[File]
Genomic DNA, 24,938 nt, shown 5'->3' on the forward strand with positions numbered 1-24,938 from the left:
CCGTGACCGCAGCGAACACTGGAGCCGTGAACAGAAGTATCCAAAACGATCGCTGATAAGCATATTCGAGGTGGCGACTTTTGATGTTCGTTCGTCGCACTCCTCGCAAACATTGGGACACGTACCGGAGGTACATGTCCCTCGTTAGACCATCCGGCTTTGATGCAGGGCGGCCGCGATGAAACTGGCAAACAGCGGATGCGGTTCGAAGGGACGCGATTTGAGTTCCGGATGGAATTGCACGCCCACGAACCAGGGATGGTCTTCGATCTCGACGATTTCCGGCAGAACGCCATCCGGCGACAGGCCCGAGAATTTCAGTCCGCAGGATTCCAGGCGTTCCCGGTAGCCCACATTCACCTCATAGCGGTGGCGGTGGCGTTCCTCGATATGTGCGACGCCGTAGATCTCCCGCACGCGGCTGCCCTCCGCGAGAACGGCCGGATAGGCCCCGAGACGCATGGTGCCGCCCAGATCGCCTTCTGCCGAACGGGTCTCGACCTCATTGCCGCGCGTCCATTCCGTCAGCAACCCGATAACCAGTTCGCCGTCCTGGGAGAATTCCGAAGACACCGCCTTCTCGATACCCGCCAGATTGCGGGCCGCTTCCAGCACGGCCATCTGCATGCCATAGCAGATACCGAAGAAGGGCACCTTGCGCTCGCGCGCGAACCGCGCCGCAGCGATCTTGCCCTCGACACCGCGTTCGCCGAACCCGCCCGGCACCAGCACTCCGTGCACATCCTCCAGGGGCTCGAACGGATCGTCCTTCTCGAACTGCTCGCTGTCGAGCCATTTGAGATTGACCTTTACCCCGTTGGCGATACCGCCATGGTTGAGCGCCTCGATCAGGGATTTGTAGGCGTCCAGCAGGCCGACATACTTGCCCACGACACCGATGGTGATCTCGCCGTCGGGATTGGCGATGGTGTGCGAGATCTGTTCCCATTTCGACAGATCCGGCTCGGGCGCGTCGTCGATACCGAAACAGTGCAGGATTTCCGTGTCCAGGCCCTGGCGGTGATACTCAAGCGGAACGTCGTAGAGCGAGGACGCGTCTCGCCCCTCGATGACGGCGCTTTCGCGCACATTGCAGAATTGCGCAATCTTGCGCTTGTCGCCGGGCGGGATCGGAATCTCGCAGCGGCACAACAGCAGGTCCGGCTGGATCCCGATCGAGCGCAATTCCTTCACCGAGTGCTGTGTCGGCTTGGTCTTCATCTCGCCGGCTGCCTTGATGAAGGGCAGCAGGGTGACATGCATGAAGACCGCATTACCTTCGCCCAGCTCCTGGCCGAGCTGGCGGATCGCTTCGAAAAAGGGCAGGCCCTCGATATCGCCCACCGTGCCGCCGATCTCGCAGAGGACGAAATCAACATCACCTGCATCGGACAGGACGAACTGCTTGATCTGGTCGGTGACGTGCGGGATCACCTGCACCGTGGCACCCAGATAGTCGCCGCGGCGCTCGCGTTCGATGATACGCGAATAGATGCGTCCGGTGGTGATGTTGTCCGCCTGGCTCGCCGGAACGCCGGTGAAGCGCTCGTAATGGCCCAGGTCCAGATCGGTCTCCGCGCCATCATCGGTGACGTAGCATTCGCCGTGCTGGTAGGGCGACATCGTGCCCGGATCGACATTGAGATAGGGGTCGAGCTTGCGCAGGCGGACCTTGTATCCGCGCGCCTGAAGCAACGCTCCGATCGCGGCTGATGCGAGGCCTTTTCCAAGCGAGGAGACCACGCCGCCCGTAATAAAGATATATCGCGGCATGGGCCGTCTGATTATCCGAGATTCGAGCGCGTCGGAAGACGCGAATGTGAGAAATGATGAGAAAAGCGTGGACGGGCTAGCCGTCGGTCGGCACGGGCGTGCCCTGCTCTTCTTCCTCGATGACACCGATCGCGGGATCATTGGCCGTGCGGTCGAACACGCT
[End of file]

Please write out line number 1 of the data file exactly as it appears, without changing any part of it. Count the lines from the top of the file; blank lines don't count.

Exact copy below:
Genomic DNA, 24,938 nt, shown 5'->3' on the forward strand with positions numbered 1-24,938 from the left: